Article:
Just as I was about to exhale a disgusted little sigh two brothers bolted from their seats, practically fighting over who would perform the rescue.  Finally, the victor caught the papers, before they even hit the filthy floor of the bus, and served them up to me with a smile.

“Thank you, thank you so much,” I gushed to my hero.  Then I turned to his competitor and enthusiastically thanked him, too, for trying.

Both smiled that coolness that brothers exude as another older brother, flanking me on my other side, engaged:

“Got somewhere important to go?” he ventured, smiling sweetly.

“Yes,” I replied.

“Going downtown?”

“Yes, I am.”

He waited… so, I continued:  “I have an important business luncheon.  I just started my own business not too long ago.”

“Wow?  I hope it goes well,” he enthused, with such sincerity and genuineness it almost startled me.  This stranger, whom I had never seen before, seemed so invested in my success – it was a throwback to the way it used to be.

“I do, too,”  I smiled warmly.  “I do, too.”

“Well,” he said, continuing emphatically,  “I always start with ‘I will.’  You know, ‘I will have a good meeting.  I will get what I need to make this business go.’”

“Okay,” I said, by now lost in his thoughts on the matter.

Eventually, I returned to reading the papers that had cascaded out of my hands.  When I looked up again, I found myself scrutinizing each of the three Black men with whom I had just briefly interacted.  I studied them intently.  One was looking out the window with his headphones on, his face tight and weary from life, but still comfortably lost in his music, at least for the moment, I supposed.  The younger one was, no doubt, reading a text or looking at something amusing on the internet judging from his laughter and the delighted little expression on his face as he viewed his cell phone; and my “philosopher” — that sweet, gentlemanly elder  — well, he was scanning his environment with what I came to realize was a perpetual smile on his face.

Suddenly, I felt overwhelmed – overwhelmed with a sense of grief and sadness.  My thoughts centered around how unfair it is for Black men to have to constantly fight the vicious stereotypes, long put forth by the dominant culture, that portray them as anything but who they are:  good, kind, generous human beings doing what we are all doing.  They are trying to make it in a tough, often cold, and unforgiving world.  Then, to have to constantly carry that reprobate baggage that others have draped around their necks, like a huge oppressive weight, well, anyone can grasp just how unfair that is…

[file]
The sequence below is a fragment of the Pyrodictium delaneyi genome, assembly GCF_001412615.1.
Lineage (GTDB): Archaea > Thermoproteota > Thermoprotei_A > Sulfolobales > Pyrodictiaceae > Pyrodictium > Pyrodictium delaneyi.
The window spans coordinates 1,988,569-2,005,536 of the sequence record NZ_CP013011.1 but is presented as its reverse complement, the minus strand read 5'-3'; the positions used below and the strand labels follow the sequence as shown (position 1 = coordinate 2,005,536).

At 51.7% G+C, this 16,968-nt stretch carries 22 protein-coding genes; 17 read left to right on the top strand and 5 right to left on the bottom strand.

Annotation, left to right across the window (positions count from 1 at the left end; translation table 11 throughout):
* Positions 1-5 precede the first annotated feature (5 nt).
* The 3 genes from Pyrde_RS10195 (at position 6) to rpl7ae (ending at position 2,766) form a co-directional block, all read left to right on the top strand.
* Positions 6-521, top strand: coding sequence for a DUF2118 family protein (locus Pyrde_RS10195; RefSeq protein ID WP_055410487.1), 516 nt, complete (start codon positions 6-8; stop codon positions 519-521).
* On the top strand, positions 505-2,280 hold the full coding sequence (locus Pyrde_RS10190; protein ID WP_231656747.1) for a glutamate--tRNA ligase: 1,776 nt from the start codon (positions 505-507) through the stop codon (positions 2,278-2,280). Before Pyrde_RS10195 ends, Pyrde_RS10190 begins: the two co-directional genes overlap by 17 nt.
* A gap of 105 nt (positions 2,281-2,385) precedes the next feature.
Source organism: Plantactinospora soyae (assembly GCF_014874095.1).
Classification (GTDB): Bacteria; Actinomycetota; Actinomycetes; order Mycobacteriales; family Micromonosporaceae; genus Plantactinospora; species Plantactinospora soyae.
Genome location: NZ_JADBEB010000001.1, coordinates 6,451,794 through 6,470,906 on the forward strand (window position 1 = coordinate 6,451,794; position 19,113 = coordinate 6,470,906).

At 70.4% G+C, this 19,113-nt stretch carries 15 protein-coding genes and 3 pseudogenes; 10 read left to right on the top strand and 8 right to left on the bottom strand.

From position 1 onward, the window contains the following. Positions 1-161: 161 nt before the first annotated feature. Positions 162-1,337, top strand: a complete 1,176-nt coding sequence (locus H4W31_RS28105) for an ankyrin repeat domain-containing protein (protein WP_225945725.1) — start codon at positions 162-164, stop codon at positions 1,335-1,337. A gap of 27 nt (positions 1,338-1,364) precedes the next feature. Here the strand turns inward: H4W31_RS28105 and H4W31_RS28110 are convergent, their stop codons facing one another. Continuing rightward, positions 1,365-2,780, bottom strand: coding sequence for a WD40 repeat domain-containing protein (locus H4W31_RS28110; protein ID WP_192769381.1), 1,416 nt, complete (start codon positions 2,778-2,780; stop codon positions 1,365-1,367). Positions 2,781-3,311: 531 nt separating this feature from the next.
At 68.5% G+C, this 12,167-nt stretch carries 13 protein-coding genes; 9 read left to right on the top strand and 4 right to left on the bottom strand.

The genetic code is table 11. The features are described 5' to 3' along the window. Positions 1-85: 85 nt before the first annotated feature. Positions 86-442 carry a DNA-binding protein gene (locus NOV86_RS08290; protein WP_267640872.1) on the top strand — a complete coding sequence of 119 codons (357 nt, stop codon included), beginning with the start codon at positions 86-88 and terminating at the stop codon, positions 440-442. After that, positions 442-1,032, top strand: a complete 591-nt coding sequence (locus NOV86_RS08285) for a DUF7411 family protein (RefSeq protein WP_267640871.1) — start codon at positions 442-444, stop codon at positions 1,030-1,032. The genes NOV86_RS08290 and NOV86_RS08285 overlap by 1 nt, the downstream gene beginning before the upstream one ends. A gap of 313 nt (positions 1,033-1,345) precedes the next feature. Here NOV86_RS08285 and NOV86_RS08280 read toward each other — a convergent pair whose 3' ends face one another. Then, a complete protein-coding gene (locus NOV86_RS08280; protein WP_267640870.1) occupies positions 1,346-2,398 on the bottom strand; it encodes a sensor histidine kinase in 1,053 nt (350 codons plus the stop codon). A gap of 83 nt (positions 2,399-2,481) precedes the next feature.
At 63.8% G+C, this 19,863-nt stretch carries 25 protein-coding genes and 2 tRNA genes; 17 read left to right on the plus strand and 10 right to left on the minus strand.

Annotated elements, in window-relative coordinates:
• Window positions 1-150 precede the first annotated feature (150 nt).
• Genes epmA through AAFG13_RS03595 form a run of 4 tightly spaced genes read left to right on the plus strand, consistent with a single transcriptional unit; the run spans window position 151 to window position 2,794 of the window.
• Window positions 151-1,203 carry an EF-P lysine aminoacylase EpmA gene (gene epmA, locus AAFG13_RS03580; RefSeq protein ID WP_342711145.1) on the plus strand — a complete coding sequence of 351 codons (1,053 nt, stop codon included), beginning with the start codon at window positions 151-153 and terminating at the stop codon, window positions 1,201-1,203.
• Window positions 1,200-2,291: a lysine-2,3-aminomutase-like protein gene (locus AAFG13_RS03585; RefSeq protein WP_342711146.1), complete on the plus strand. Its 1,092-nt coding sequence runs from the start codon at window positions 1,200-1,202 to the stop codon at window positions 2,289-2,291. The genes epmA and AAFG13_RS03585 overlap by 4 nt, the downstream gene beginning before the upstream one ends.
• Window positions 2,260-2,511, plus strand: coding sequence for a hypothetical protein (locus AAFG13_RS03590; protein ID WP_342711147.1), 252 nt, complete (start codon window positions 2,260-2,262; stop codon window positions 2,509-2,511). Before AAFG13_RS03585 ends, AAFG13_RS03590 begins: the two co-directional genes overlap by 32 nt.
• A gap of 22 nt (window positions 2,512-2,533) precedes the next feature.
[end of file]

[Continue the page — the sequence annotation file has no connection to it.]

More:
On my way home from a successful meeting, I sat down on the bus and heard an excited,  “Hey!”  I looked up into the smiling face of my philosopher.  What were the chances that I would run into him again on my way home…

He interrupted my thoughts:  “How did it go?”  he asked with the same benevolent intensity he had displayed earlier.

“It went well — really, really well,” I replied.

“Wonderful,” he exclaimed.  “I knew it would.  I’ll see you later.”

We were at his stop, so he bounced off the bus, still smiling.

Ah, brothers… I wish other people would stop projecting their problems and inhumanity  onto you.  I wish you were free of other people’s psychopathology, and I wish so many of you would stop internalizing other people’s sickness to your extreme detriment.  I wish more of you could see yourselves the way I do, because it really is okay for you to throw off the yoke of other people’s insanity and step into your greatness.


Looking north from Chicago 'L' station Adams a...

Looking north from Chicago ‘L’ station Adams and Wabash Français : Vue depuis la station Adams and Wabash du métro aérien de Chicago vers le nord. (Photo credit: Wikipedia)

English: Downtown Chicago skyline (Aon Center ...

English: Downtown Chicago skyline (Aon Center – left; Sears Tower – right), viewed from the John Hancock Center observatory. Français : (Photo credit: Wikipedia)

“Let a new earth rise. Let another world be born. Let a
    bloody peace be written in the sky. Let a second
    generation full of courage issue forth; let a people
    loving freedom come to growth. Let a beauty full of
    healing and a strength of final clenching be the pulsing
    in our spirits and our blood. Let the martial songs
    be written, let the dirges disappear. Let a race of men now
    rise and take control.”
From acclaimed author and poet Margaret Walker‘s epic poem entitled
For My People